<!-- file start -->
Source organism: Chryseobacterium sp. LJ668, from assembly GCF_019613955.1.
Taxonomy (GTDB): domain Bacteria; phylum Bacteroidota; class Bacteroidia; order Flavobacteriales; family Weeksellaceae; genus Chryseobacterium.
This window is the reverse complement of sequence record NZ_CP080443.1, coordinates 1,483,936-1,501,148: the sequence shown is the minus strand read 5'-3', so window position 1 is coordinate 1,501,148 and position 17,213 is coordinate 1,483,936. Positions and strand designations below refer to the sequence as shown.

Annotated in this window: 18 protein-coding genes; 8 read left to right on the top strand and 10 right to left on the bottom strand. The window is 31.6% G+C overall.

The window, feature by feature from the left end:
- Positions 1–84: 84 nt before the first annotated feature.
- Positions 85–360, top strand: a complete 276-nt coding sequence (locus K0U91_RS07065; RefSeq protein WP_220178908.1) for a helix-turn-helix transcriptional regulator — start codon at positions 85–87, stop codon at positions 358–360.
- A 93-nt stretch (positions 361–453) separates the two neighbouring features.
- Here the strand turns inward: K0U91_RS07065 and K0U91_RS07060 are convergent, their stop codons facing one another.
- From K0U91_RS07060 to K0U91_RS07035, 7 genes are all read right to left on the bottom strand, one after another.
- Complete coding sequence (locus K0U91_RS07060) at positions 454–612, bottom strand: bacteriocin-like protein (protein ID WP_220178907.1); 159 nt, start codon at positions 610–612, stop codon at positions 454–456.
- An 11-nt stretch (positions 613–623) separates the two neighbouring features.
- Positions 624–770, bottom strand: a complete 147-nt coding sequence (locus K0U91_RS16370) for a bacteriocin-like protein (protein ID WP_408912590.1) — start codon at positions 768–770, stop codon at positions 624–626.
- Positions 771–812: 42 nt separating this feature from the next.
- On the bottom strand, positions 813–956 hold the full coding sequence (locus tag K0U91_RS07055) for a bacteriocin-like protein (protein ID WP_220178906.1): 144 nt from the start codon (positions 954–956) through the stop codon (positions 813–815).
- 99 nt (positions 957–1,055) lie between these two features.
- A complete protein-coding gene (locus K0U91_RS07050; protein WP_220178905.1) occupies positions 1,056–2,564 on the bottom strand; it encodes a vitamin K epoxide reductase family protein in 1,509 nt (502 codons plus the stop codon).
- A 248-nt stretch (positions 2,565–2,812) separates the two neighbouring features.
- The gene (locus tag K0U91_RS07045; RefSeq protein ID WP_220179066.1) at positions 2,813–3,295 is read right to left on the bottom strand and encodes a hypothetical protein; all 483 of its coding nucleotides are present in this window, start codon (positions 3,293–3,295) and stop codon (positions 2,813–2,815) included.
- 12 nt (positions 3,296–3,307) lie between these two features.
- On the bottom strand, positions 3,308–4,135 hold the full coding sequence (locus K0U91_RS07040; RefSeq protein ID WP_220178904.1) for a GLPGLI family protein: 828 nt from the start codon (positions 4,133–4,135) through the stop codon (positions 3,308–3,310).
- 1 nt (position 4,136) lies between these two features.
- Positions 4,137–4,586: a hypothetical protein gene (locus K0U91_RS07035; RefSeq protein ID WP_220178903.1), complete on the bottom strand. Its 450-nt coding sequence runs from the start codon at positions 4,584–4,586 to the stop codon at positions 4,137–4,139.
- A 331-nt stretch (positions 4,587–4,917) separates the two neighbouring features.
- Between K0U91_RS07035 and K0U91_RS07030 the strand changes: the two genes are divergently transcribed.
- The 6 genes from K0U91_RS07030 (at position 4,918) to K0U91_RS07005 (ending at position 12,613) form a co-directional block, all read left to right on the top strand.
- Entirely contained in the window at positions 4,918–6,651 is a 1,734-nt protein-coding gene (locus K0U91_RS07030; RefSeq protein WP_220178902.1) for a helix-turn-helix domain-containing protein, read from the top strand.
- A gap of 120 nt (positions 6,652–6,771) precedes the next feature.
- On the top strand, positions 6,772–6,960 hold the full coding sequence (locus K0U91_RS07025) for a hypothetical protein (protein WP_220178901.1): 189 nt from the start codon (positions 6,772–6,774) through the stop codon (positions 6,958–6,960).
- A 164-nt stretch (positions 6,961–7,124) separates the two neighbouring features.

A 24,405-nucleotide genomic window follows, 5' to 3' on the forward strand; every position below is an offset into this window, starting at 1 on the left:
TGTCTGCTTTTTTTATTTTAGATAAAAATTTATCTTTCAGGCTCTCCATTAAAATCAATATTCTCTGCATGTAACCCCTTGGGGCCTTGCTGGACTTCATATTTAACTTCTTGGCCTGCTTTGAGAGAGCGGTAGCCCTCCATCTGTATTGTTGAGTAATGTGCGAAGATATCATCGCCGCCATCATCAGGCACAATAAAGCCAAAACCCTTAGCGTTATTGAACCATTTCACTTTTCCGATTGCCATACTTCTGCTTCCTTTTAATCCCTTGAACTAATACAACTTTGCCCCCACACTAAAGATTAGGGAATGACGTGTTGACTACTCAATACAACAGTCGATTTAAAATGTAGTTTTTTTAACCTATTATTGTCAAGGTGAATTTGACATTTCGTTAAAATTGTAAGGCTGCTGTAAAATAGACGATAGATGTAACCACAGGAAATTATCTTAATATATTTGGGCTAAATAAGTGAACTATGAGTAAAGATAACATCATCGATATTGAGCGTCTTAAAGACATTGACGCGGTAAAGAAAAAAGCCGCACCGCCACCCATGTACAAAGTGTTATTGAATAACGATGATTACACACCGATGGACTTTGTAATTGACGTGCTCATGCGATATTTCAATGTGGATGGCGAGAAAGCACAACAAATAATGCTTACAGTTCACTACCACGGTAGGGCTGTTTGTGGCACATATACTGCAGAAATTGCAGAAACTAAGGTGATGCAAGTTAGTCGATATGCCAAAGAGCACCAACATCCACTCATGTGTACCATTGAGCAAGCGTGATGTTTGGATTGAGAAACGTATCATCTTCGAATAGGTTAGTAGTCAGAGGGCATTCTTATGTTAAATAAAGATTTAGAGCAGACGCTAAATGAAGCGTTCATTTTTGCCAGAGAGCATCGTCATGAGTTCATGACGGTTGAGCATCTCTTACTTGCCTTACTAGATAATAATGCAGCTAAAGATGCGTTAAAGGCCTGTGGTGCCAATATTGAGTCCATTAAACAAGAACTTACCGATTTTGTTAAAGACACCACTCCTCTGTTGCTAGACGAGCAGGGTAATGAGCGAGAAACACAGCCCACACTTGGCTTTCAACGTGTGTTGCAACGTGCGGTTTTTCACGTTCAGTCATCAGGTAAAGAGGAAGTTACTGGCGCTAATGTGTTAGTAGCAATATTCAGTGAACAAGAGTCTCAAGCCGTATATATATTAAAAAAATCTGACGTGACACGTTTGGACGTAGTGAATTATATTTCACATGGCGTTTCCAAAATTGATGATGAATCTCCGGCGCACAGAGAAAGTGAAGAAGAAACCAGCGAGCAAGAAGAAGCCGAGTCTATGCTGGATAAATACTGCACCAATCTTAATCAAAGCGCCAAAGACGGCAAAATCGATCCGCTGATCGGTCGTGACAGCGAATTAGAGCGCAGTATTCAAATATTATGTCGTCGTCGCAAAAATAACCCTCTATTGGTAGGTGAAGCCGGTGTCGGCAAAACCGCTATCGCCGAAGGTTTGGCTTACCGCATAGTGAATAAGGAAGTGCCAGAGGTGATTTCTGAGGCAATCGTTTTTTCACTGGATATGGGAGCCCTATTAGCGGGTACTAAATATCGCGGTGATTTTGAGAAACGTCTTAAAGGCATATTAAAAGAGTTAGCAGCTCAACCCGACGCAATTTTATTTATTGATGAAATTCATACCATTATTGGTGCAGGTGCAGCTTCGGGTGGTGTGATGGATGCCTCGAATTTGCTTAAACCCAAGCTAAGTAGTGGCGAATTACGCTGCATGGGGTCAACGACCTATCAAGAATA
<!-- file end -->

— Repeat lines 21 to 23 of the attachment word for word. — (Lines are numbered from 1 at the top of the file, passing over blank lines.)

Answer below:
- On the bottom strand, positions 3,308–4,135 hold the full coding sequence (locus K0U91_RS07040; RefSeq protein ID WP_220178904.1) for a GLPGLI family protein: 828 nt from the start codon (positions 4,133–4,135) through the stop codon (positions 3,308–3,310).
- 1 nt (position 4,136) lies between these two features.
- Positions 4,137–4,586: a hypothetical protein gene (locus K0U91_RS07035; RefSeq protein ID WP_220178903.1), complete on the bottom strand. Its 450-nt coding sequence runs from the start codon at positions 4,584–4,586 to the stop codon at positions 4,137–4,139.